Breathless, we arrive at the top and find a rather ugly bright-red pagoda, then a few levels higher, the shrine, a medieval wooden building built by a former daimyo (feudal lord) to shelter the fire deities in the hope they would protect his castle from fire. A sacred stone representing the fire deities is erected on a rock. It’s roped off, covered with moss and fungi and represents the spirit of the mountain, and some pilgrims have attached omikuji, their fortunes written on paper, to bring them luck. On the other slope, we find ourselves crouching under a canopy of vegetation sheltering a little altar with bibs hanging from wooden slats. “The fire god also protects pregnant women and still-born babies,” clarifies Haruka, a devotee of Shinto rituals. We sit resting on a rock for a moment to admire the view of the valley surrounded by mountains. Hawks swoop in the clear blue sky, then disappear towards the mountain summits.
Part of Chichibu Tama Kai, the largest national park in Tokyo Prefecture, Okutama is overlooked by the Hinode and Mitake Mountains, which peak at 1,266meters and are both accessible from this hiking trail. We decide to descend by the Tokei Trail, which zig-zags through hamlets where obi (traditional belts) and peasant outfits are drying on the sunny balconies of the old-fashioned Japanese houses. We walk past vegetable gardens and rice granaries then enter the forest once again, among tall columns of cedar trees forming a living vault. You can never tire of looking at their trunks stretching up to the sky while listening to the golden leaves softly falling. Called the Mukashi no Michi, or ancient roads, these delightful narrow paths, unsuitable for vehicles, fit beautifully into the mountain landscape.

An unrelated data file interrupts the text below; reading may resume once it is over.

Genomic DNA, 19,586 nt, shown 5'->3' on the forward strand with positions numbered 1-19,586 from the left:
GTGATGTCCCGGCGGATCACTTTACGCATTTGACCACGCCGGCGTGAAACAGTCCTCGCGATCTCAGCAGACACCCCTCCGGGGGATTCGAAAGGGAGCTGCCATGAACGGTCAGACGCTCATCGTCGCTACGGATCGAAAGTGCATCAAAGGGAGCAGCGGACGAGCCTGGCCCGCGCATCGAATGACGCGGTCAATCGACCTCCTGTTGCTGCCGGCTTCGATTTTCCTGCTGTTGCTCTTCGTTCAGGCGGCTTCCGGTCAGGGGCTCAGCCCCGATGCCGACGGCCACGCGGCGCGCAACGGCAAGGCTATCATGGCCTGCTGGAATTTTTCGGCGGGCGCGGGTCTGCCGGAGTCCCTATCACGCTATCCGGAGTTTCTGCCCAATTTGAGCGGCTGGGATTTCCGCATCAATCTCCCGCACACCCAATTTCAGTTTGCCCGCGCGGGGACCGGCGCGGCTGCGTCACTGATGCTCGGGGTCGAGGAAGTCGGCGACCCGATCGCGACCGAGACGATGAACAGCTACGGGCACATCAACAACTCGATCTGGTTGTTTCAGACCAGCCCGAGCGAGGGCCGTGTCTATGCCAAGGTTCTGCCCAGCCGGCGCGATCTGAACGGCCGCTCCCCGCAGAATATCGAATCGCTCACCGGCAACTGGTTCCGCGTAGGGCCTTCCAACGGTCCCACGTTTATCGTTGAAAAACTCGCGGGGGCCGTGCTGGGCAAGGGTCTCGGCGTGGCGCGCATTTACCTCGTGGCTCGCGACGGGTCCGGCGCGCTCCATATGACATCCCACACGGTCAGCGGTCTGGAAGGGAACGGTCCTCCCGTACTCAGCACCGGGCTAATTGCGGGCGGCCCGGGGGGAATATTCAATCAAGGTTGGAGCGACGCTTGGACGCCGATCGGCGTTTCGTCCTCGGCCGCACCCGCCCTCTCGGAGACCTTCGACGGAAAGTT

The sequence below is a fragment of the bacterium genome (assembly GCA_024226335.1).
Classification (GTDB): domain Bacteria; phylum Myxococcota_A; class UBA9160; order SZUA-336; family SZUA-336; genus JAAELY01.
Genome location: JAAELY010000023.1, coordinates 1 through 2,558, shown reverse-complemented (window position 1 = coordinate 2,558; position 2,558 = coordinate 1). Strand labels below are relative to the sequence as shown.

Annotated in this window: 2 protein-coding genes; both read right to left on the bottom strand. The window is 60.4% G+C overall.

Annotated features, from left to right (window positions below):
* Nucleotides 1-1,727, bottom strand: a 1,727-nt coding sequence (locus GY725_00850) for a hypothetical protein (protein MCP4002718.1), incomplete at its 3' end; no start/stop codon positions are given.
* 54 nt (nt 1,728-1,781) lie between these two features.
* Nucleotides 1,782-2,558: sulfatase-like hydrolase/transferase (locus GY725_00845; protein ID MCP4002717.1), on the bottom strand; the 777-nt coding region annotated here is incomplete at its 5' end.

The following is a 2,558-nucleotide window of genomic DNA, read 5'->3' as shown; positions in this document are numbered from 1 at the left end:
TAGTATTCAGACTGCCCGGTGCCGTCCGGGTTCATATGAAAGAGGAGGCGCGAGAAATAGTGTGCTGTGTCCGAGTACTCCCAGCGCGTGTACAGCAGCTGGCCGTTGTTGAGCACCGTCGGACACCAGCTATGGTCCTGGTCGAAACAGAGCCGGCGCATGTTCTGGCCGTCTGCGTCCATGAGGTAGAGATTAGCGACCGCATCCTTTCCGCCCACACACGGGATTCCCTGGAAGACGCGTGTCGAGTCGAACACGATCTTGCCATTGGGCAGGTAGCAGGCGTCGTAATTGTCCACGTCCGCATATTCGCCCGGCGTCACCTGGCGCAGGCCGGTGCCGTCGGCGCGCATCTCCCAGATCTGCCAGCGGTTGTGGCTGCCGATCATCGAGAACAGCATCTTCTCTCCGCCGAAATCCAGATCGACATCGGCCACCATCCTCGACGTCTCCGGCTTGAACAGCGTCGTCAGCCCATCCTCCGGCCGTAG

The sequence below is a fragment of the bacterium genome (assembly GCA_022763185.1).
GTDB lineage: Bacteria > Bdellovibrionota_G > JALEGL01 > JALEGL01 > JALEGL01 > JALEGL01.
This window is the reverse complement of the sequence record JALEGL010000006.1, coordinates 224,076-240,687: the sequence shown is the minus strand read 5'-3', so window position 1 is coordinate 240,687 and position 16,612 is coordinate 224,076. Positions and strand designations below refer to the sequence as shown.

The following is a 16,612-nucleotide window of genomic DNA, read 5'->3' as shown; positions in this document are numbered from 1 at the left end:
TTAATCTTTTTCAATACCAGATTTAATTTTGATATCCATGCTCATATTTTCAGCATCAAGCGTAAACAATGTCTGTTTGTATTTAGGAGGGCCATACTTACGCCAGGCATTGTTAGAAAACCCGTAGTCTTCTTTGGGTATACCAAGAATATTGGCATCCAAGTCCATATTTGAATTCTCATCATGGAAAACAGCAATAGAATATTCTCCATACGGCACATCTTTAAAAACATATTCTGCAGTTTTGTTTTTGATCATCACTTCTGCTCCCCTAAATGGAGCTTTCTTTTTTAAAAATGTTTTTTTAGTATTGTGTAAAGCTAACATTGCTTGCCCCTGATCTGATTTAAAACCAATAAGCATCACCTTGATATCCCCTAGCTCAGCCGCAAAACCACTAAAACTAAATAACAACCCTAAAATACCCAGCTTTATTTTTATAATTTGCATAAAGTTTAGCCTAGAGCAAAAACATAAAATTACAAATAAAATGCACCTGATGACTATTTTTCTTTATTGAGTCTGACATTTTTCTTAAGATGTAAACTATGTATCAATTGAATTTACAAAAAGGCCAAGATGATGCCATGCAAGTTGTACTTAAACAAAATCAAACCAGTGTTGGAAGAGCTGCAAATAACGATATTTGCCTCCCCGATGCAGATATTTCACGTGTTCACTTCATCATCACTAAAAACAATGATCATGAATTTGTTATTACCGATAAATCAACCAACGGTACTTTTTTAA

Today, only 5,000 people live in this municipality of Tokyo, the largest in size and the least densely populated – so much so that the municipality has to sell houses and plots of land for next to nothing to help repopulate and revitalise the area. It’s a blessing in disguise, as 50 kilometers, downstream of the Tama River, thousands of hectares of forest were felled to build Tama New Town, the capital city’s largest residential project. This vast housing development built in the mid-1960s, during the post 1964 Olympic Games boom years, destroyed the local ecosystem and fauna, as recounted in the celebrated animated film Pompoko (Heisei tanuki gassen Ponpoko, 1994) directed by TAKAHATA Isao. On the way back, we recall with pleasure this philosophical tale produced by the legendary Studio Ghibli, whose heroes are none other than tanuki. In order to take revenge on the economic miracle that is destroying their habitat, the Japanese racoon dogs devise every possible strategy to halt the project’s construction, and have no hesitation in using their giant scrotums as parachutes in order to bomb the building site! Currently, Tama New Town has 200,000 inhabitants and suffers from over-crowding and from its overdependence on Tokyo, like many other suburban new towns built on the banks of the 138 kilometres- long Tama River. Okutama, meaning “deep Tama”, is aptly named. Saved from massive deforestation thanks to the decline in the timber market in the 1990s, its population of 13,000 dropped by half. But its low population density has probably allowed it to preserve this unique and completely magical natural environment on the doorstep of the megalopolis.
TO GET THERE, take the JR Chuo line from Tokyo or Shinjuku stations as far as Tachikawa. Then change onto the JR Ome line to Okutama.
In addition to the places mentioned in the article, you can visit the Yoshino Plum Orchard (15 minutes from Hinatawada station) as well as the Ome Railway Park (10 minutes from Ome station).